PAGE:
Unsurprisingly, a ball python needs to drink! Therefore, it’s important that you provide your python with a water bowl that can’t easily be tipped over and is easy to clean. Most owners opt for a natural-looking rock dish for their snake, and they generally don’t spend more than $10.

Make sure that the water that you’re using for your snake is de-chlorinated!

​A cheap dish will last for a lifetime if it’s cleaned regularly and taken care of. This is a very small cost of ownership.

Dry Hide Cost

Ball pythons need something called hides to keep them feeling safe and comfortable in their environment. While the plants and rocks in a python’s enclosure can offer places to hide, they’re not nearly as effective as dedicated hides.

It’s generally agreed upon that you should have two dry hides, with one placed on the warm side of the enclosure and the other on the cold side. This provides them with the option to choose where they want to lay out.

A ball python’s dry hide doesn’t need to look a certain way, so this gives you a lot of creative freedom. You can either purchase a standard snake hide, or you can build one yourself with some basic rocks.

Typically, $30 is all it will cost to supply a ball python with an adequate dry hide.

Humid Hide Cost

A humid hide is very similar to a python’s dry hide, with the key difference being that it’s kept humid! This humidity can be comfortable for a python, and it can especially help with shedding.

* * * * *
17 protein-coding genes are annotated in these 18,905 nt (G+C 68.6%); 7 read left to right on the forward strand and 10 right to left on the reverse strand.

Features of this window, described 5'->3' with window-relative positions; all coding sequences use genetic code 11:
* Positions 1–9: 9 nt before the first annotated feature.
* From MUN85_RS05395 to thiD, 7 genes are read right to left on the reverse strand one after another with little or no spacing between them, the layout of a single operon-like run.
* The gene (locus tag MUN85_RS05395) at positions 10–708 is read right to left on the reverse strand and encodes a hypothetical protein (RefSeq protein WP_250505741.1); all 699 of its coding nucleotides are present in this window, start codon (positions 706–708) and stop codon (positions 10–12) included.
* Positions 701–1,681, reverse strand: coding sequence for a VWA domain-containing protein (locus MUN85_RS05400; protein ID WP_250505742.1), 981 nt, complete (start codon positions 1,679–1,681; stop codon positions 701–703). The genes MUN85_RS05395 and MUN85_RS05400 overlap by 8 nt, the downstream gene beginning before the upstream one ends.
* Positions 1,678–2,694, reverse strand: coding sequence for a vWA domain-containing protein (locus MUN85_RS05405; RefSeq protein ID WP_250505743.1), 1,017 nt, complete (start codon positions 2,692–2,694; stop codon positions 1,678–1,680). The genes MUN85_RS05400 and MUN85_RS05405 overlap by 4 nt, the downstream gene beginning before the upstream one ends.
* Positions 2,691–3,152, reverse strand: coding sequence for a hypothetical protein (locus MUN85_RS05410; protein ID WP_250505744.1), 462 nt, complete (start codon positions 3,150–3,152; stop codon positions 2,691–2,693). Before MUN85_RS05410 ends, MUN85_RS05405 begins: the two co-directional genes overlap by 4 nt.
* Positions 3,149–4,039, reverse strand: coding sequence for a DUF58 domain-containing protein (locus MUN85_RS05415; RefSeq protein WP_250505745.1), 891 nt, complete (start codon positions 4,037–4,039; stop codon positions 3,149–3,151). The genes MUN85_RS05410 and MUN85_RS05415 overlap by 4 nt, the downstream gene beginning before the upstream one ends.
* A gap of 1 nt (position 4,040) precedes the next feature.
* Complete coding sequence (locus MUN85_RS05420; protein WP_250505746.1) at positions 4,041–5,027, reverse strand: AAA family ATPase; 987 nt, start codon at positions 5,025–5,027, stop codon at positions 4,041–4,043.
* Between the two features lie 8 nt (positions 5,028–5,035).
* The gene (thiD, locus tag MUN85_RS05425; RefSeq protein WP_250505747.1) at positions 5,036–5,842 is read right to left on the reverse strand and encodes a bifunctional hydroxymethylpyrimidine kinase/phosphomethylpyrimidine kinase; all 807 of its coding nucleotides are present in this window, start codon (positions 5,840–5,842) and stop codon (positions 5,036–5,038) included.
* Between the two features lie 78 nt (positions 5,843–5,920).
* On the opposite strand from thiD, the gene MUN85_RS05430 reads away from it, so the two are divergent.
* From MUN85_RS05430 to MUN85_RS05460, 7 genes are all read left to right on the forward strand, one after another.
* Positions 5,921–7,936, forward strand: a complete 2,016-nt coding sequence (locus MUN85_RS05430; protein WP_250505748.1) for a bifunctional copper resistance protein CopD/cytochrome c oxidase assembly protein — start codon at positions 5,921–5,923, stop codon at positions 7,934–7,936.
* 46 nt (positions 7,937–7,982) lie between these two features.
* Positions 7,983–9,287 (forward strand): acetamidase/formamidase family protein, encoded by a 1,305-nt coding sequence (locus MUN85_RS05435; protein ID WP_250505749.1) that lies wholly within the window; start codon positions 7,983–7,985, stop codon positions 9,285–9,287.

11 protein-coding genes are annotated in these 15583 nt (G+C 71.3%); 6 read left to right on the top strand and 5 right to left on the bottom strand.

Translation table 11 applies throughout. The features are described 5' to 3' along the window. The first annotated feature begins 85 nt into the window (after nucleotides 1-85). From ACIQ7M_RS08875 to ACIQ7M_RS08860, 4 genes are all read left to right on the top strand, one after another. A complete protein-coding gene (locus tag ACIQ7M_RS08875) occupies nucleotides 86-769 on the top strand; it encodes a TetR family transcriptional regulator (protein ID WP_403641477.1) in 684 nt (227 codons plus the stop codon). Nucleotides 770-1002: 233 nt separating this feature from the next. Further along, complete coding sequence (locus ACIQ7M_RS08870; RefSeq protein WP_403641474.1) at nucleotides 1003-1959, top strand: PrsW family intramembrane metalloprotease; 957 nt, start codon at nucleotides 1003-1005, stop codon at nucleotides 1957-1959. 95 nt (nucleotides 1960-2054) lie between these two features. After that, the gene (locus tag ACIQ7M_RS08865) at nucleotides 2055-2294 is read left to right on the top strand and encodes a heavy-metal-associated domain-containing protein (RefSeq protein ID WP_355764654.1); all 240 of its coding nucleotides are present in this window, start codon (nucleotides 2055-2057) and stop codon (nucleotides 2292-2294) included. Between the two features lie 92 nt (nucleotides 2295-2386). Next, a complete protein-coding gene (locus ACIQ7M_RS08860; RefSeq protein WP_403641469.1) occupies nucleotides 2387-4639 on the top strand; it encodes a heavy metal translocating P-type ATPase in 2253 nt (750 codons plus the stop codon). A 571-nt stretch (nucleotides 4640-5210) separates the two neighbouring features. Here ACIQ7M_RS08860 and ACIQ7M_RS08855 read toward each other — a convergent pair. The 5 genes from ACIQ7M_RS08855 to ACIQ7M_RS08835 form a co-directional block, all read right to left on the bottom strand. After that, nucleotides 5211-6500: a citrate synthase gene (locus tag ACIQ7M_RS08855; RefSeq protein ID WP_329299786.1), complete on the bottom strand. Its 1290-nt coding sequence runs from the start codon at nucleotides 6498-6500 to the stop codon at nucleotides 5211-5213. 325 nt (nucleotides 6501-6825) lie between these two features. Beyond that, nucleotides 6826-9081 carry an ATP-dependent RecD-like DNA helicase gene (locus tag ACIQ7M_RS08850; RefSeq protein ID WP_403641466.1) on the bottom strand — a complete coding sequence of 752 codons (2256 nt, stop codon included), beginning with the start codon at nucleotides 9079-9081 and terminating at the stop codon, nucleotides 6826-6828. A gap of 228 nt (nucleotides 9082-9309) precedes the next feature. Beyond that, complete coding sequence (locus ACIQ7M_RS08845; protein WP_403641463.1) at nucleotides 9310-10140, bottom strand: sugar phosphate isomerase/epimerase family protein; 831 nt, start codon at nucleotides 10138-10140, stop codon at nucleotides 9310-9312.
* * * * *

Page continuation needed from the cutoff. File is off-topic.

When you notice your ball python shedding, it’s generally a good idea to provide them access to a nice humid hide.

Like the dry hide, the humid hide can either be purchased or made at home. Safe Tupperware filled with moss does a great job maintaining the humidity inside, and those don’t cost more than $10.

There are, however, some great humid hides that can be found for around $20 to $25.

Ball Python Consumable Costs

Consumable products are the main source of costs that you’ll incur during each year of ball python ownership. Food, substrate, and moss all need to be frequently used and replaced. ​

While it is tempting to get cheaper variants of these products to help cut costs, it isn’t recommended as your ball python will be exposed to these supplies daily.

Food Cost

Ball pythons are carnivorous animals, meaning that they only eat meat. More specifically, ball pythons have been eating rodents for thousands of years, meaning that you need to continue the trend of feeding them rodents! This makes feeding time very simple and, frankly, very cheap.